KP: But we’ve been together 20 years.

It must be wonderful, working together on this project.

TN: Well, I’ll tell you, it’s very special, ` in that` we’ve acquired a good number of artifacts, documents, furniture. … This dining-room table we’re sitting at is the very same one at which Dr. Brinkley recorded `his radio programs`, including “Medical Question Box.”

Tell me about that.

TN: Well, of course, this was somewhat after he `came under scrutiny` for his `goat-gland` procedures, so he wasn’t doing those as much, but instead had branched out into patent medicine ... and the genius was, he would use the radio programs. … He had a call-in show — and this was pioneering media — people would call in and say “I’m losing my hair, my side hurts,” and Dr. Brinkley would say, “Ah, yes, what you need is Brinkley’s Number 7 and Number 2,” and because he had this network of affiliated pharmacies, and would continually change the numbers on different `formulae` …

KP: The ingredients were never listed on the bottles, but the percent alcohol was. (chuckles)

TN: Yes, so people would go buy the medicines by number … and not only the callers would buy them, but anybody listening, across the country, `potentially` millions of people, would do the same. He was bringing in so many thousands of dollars per week, that the income was inestimable, really. And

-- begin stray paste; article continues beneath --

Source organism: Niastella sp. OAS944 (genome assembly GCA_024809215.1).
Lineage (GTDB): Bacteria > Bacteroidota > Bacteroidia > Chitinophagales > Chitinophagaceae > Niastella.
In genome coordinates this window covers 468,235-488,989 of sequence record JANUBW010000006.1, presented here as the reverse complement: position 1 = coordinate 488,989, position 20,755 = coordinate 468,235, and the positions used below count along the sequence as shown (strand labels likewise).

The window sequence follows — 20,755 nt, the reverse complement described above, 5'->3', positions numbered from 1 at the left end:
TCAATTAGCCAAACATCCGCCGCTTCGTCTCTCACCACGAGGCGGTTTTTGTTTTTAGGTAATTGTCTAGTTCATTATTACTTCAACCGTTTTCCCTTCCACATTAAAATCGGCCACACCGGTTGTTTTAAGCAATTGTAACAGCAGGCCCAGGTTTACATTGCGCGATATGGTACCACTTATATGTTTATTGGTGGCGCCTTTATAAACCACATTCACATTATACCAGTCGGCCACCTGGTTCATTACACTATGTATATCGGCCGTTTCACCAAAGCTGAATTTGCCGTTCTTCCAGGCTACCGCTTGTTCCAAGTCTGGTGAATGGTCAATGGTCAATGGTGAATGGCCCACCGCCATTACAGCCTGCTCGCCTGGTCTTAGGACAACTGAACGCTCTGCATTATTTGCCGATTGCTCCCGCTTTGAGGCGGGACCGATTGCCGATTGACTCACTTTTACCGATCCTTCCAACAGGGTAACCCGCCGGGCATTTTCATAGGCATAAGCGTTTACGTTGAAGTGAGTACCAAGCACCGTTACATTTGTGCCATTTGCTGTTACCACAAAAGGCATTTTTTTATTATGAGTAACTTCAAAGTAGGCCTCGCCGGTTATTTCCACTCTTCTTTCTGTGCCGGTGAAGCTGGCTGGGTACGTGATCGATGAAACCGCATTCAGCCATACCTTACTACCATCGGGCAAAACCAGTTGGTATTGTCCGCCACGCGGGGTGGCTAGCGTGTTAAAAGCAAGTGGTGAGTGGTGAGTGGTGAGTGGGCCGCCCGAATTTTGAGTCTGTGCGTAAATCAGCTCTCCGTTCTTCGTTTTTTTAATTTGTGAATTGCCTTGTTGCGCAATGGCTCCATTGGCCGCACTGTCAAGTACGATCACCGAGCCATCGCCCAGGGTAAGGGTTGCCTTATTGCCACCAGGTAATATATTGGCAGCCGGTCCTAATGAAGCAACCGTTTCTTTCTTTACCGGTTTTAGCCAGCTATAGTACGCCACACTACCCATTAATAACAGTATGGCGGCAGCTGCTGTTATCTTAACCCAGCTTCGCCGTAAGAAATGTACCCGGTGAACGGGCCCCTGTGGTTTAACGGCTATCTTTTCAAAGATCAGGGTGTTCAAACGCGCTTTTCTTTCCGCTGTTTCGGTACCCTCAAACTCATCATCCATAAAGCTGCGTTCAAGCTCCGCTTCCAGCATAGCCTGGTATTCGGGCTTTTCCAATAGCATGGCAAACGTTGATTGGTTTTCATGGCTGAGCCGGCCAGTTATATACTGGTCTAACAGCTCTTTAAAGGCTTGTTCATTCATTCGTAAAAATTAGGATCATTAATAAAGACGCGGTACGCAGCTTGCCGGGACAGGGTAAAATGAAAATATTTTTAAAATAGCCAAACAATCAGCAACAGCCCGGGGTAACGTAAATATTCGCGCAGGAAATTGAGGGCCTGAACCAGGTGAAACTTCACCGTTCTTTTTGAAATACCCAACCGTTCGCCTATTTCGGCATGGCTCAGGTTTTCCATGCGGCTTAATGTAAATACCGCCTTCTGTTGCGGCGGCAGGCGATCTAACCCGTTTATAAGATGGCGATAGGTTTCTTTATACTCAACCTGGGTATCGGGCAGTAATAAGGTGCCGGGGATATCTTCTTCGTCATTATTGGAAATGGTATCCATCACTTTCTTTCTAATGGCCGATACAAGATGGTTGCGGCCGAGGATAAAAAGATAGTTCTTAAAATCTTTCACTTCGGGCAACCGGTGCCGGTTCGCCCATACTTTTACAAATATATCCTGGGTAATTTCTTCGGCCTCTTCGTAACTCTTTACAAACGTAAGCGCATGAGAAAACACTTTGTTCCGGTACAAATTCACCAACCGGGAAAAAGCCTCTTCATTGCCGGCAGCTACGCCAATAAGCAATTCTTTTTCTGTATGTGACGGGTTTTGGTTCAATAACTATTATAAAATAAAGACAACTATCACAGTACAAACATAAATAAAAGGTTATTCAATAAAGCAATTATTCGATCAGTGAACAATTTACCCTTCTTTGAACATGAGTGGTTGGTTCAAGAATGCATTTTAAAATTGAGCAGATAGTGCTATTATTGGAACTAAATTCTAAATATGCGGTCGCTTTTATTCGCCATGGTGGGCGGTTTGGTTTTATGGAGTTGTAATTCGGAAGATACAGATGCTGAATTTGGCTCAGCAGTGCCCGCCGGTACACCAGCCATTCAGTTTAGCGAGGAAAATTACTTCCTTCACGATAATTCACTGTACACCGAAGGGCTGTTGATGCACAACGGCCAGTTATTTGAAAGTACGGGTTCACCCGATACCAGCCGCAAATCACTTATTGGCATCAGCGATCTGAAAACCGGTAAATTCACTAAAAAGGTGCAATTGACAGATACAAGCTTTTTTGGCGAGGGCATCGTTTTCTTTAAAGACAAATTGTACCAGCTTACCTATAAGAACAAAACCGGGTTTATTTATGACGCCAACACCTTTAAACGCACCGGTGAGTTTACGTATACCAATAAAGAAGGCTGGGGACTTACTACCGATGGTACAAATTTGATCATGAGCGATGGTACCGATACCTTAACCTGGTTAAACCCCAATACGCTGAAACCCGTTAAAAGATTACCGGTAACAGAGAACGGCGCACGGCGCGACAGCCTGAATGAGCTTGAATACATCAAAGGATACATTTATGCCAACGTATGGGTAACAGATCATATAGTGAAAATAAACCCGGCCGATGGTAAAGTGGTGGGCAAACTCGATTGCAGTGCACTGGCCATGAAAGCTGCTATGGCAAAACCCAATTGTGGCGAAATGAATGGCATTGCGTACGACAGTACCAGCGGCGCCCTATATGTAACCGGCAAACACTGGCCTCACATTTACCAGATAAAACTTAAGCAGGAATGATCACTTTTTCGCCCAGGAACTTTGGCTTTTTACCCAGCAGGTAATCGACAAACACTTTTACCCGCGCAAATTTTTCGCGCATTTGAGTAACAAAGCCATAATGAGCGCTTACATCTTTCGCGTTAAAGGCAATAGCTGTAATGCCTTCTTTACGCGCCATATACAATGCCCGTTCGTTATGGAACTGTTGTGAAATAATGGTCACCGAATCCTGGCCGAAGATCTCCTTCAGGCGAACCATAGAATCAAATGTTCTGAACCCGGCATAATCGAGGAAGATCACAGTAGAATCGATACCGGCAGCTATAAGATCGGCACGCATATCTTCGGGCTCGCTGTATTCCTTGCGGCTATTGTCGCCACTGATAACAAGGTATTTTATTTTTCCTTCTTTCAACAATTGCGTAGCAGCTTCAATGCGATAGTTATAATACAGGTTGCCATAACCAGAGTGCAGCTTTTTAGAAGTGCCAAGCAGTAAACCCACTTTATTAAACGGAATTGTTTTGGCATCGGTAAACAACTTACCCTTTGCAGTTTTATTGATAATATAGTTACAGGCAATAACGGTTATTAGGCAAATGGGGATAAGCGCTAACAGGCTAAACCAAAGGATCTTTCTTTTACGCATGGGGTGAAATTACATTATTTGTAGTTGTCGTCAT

because he’d number the formulae, and he would continually change the numbers, it was impossible for `competitors` to duplicate his remedies. If he was living now, he’d most likely be a televangelist.

So why isn’t that complete chicanery?

TN: This brings us back to the notion of whether or not he believed what he was doing was right. Listen, he ministered to hundreds of patients during the flu epidemic `of 1918`. And `Brinkley` was truly generous in regard to educational funding — he believed that every American child, every child, was due a good education. There are countless accounts of local schools `to which` he gifted thousands upon thousands of dollars for facilities, for faculty, for health care. He believed in universal health care! Whether or not he believed that the `specific medical recommendations` were beneficial, you know, that’s a huge question. I’m not sure we can answer it. It’s something Kevin and I talk about a lot.

KP: After we sold `the Brinkley mansion` and came back to San Antonio from what I like to call “Hell Rio,” I got tired of the Brinkley story. I was ready to move on. But Thomas described to me how it could be a theatrical experience …


TN: We’d lived together in Del Rio, and we’d gotten actually pretty involved in the arts, there.

KP: Inasmuch as there were any.